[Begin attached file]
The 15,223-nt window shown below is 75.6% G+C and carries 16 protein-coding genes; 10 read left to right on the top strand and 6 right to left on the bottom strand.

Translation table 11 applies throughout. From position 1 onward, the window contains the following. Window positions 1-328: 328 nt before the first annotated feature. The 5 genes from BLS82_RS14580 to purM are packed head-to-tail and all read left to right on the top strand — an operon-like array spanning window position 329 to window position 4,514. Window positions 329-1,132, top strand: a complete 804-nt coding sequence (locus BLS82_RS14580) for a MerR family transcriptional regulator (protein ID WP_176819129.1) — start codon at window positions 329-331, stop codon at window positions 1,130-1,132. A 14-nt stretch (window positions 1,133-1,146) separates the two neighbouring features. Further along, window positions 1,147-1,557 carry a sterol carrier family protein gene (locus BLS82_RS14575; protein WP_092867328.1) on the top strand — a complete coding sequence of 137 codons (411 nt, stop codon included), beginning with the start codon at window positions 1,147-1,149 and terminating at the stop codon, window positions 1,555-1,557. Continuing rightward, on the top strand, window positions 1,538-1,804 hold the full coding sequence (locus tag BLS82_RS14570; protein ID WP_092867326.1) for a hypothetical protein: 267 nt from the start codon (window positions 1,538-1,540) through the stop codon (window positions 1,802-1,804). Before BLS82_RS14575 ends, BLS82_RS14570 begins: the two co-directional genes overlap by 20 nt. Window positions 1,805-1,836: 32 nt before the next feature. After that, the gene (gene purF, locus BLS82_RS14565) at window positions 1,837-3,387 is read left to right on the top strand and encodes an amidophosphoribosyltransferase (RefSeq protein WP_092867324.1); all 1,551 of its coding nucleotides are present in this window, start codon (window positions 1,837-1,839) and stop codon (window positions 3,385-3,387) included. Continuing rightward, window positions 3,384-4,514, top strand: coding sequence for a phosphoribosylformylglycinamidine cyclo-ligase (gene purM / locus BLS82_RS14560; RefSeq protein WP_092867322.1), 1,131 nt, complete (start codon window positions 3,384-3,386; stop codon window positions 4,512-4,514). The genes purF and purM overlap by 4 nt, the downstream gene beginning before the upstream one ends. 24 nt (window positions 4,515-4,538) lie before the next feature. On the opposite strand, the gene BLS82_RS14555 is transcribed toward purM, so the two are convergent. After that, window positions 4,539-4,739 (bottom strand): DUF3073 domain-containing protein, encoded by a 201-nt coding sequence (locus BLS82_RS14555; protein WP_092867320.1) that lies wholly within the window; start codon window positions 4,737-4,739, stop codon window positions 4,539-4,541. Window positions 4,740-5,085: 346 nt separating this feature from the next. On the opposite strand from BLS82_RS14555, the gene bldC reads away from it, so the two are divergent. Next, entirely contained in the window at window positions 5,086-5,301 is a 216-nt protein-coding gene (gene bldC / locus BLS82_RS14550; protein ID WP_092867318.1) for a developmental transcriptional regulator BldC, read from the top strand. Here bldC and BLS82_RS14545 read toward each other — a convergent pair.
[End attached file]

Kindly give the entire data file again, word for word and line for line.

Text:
The 15,223-nt window shown below is 75.6% G+C and carries 16 protein-coding genes; 10 read left to right on the top strand and 6 right to left on the bottom strand.

Translation table 11 applies throughout. From position 1 onward, the window contains the following. Window positions 1-328: 328 nt before the first annotated feature. The 5 genes from BLS82_RS14580 to purM are packed head-to-tail and all read left to right on the top strand — an operon-like array spanning window position 329 to window position 4,514. Window positions 329-1,132, top strand: a complete 804-nt coding sequence (locus BLS82_RS14580) for a MerR family transcriptional regulator (protein ID WP_176819129.1) — start codon at window positions 329-331, stop codon at window positions 1,130-1,132. A 14-nt stretch (window positions 1,133-1,146) separates the two neighbouring features. Further along, window positions 1,147-1,557 carry a sterol carrier family protein gene (locus BLS82_RS14575; protein WP_092867328.1) on the top strand — a complete coding sequence of 137 codons (411 nt, stop codon included), beginning with the start codon at window positions 1,147-1,149 and terminating at the stop codon, window positions 1,555-1,557. Continuing rightward, on the top strand, window positions 1,538-1,804 hold the full coding sequence (locus tag BLS82_RS14570; protein ID WP_092867326.1) for a hypothetical protein: 267 nt from the start codon (window positions 1,538-1,540) through the stop codon (window positions 1,802-1,804). Before BLS82_RS14575 ends, BLS82_RS14570 begins: the two co-directional genes overlap by 20 nt. Window positions 1,805-1,836: 32 nt before the next feature. After that, the gene (gene purF, locus BLS82_RS14565) at window positions 1,837-3,387 is read left to right on the top strand and encodes an amidophosphoribosyltransferase (RefSeq protein WP_092867324.1); all 1,551 of its coding nucleotides are present in this window, start codon (window positions 1,837-1,839) and stop codon (window positions 3,385-3,387) included. Continuing rightward, window positions 3,384-4,514, top strand: coding sequence for a phosphoribosylformylglycinamidine cyclo-ligase (gene purM / locus BLS82_RS14560; RefSeq protein WP_092867322.1), 1,131 nt, complete (start codon window positions 3,384-3,386; stop codon window positions 4,512-4,514). The genes purF and purM overlap by 4 nt, the downstream gene beginning before the upstream one ends. 24 nt (window positions 4,515-4,538) lie before the next feature. On the opposite strand, the gene BLS82_RS14555 is transcribed toward purM, so the two are convergent. After that, window positions 4,539-4,739 (bottom strand): DUF3073 domain-containing protein, encoded by a 201-nt coding sequence (locus BLS82_RS14555; protein WP_092867320.1) that lies wholly within the window; start codon window positions 4,737-4,739, stop codon window positions 4,539-4,541. Window positions 4,740-5,085: 346 nt separating this feature from the next. On the opposite strand from BLS82_RS14555, the gene bldC reads away from it, so the two are divergent. Next, entirely contained in the window at window positions 5,086-5,301 is a 216-nt protein-coding gene (gene bldC / locus BLS82_RS14550; protein ID WP_092867318.1) for a developmental transcriptional regulator BldC, read from the top strand. Here bldC and BLS82_RS14545 read toward each other — a convergent pair.